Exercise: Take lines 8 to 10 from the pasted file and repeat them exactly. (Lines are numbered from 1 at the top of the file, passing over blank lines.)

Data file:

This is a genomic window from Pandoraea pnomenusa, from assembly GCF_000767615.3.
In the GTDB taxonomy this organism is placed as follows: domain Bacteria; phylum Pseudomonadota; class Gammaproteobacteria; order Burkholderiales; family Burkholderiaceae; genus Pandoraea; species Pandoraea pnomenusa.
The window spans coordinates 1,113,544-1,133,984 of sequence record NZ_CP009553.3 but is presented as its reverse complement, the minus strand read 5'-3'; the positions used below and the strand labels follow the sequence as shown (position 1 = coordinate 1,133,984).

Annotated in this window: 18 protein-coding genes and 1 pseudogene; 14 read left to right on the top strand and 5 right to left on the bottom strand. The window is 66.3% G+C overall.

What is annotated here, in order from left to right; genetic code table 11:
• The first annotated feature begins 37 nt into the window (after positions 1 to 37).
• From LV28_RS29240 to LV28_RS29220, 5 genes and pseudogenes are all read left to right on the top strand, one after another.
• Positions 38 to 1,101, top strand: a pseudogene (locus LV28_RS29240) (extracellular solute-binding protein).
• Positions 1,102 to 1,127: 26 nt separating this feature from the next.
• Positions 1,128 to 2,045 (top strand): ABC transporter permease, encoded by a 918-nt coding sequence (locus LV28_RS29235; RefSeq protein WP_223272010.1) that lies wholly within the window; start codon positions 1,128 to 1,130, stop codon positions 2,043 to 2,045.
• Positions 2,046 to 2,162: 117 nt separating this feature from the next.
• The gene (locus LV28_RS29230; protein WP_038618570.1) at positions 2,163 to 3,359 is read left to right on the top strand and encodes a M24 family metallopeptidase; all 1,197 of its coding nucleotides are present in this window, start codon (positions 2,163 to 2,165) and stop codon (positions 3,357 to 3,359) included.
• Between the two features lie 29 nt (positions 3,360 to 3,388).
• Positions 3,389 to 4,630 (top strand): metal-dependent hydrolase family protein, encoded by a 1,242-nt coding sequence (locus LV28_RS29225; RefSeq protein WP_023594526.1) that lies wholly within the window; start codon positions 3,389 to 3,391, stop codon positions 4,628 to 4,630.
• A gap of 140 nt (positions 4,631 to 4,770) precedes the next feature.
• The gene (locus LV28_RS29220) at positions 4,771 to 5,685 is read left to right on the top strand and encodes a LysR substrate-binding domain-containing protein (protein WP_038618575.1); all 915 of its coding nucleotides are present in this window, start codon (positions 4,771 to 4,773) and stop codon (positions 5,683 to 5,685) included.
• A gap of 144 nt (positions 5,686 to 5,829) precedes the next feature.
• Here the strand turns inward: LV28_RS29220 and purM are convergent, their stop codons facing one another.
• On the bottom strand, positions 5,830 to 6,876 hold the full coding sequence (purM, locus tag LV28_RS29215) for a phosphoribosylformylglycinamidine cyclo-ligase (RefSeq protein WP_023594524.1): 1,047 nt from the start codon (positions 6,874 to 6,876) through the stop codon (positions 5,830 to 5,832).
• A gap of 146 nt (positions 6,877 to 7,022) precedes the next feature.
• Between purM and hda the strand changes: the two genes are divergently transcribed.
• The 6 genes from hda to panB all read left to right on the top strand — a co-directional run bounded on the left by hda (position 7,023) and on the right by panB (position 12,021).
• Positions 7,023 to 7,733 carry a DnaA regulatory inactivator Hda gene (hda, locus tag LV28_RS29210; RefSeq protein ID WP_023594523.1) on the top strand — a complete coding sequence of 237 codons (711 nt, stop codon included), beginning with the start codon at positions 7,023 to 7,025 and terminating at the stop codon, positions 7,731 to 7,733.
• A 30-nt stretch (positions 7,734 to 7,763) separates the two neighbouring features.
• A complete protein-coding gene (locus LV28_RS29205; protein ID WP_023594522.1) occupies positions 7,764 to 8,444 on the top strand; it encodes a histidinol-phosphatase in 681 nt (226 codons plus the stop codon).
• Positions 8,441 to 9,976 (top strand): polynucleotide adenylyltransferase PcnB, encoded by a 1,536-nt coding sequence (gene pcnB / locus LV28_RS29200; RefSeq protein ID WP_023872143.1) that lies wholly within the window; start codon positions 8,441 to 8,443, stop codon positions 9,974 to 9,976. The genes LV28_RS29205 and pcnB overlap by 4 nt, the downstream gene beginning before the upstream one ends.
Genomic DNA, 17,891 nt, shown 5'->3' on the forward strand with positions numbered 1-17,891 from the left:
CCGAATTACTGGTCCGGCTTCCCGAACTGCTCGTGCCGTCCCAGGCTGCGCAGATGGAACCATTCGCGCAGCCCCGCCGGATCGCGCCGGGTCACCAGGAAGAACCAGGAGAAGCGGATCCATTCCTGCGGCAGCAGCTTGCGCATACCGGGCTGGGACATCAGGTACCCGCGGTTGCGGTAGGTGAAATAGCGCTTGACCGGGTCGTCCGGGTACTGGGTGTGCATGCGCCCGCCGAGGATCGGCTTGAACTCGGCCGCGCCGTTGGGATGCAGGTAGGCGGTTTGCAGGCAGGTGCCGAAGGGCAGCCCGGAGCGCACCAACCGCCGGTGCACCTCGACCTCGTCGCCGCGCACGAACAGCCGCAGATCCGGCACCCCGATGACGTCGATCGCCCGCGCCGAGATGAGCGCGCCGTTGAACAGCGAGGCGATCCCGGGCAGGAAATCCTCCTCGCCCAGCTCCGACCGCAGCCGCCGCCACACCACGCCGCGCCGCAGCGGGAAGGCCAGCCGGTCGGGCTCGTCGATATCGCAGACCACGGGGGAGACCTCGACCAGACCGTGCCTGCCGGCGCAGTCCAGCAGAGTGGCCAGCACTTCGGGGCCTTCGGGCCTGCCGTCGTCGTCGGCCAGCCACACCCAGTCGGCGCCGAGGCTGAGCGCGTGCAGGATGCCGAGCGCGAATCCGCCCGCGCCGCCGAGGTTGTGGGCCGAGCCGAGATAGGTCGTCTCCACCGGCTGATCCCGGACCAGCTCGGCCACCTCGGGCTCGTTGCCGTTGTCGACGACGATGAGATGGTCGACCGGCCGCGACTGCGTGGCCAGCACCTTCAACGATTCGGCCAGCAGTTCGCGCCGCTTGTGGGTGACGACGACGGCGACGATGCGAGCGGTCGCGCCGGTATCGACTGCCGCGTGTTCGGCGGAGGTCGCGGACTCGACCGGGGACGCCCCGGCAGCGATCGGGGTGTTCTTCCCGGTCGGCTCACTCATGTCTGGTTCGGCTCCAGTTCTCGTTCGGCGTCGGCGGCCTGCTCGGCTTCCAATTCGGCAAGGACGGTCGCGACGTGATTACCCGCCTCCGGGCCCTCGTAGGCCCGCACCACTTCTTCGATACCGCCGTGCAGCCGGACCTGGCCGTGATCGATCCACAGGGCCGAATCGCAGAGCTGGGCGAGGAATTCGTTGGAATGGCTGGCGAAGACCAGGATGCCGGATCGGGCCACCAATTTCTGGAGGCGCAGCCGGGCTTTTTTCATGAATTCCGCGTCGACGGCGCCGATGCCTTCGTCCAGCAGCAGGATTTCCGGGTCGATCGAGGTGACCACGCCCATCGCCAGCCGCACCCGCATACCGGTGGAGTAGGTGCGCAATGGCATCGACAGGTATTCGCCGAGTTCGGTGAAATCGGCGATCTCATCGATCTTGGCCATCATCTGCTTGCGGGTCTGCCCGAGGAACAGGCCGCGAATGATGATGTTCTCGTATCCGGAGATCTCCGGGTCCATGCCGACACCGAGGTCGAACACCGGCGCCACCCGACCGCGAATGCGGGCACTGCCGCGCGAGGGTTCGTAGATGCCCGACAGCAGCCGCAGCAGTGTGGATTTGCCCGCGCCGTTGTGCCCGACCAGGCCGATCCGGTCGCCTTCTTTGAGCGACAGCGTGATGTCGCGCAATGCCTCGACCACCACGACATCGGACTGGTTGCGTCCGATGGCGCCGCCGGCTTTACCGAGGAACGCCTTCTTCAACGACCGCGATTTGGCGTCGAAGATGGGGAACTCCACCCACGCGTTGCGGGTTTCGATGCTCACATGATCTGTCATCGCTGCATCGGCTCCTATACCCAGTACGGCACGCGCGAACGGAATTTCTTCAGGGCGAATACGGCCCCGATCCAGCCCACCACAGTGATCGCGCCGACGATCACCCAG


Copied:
• Positions 38 to 1,101, top strand: a pseudogene (locus LV28_RS29240) (extracellular solute-binding protein).
• Positions 1,102 to 1,127: 26 nt separating this feature from the next.
• Positions 1,128 to 2,045 (top strand): ABC transporter permease, encoded by a 918-nt coding sequence (locus LV28_RS29235; RefSeq protein WP_223272010.1) that lies wholly within the window; start codon positions 1,128 to 1,130, stop codon positions 2,043 to 2,045.